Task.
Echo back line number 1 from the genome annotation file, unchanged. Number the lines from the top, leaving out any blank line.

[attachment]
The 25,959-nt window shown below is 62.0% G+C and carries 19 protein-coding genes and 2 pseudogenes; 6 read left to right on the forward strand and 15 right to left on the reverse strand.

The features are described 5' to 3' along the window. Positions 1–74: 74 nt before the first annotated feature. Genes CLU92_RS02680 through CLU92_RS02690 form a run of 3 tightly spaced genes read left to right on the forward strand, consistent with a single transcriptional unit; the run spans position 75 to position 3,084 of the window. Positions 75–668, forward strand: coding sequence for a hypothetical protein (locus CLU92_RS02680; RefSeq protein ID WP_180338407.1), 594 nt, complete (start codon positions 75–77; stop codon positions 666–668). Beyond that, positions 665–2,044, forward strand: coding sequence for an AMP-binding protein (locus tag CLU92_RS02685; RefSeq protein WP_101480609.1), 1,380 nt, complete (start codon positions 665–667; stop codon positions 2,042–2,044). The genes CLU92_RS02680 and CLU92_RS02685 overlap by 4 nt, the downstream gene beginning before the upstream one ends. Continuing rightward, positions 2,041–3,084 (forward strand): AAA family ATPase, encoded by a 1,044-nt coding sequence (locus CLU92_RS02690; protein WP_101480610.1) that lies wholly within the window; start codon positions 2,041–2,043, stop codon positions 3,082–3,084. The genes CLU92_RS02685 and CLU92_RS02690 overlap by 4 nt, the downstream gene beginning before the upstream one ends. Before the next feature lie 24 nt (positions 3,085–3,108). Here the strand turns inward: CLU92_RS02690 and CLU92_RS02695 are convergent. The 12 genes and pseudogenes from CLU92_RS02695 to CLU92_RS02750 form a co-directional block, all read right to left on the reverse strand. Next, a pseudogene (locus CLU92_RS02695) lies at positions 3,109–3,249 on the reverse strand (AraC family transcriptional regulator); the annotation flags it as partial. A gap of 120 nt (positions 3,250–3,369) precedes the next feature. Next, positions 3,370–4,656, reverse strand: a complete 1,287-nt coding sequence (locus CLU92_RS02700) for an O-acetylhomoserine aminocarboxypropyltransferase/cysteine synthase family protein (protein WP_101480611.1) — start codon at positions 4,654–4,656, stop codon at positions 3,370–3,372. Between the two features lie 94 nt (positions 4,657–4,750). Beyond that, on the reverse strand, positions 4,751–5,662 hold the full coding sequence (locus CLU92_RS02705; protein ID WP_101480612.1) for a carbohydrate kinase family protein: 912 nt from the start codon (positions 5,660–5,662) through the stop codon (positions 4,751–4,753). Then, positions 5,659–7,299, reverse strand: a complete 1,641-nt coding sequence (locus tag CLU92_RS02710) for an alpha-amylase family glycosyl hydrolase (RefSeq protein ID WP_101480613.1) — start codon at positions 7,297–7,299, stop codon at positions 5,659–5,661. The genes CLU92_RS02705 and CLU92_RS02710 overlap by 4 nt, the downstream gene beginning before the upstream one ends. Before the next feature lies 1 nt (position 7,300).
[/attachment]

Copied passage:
The 25,959-nt window shown below is 62.0% G+C and carries 19 protein-coding genes and 2 pseudogenes; 6 read left to right on the forward strand and 15 right to left on the reverse strand.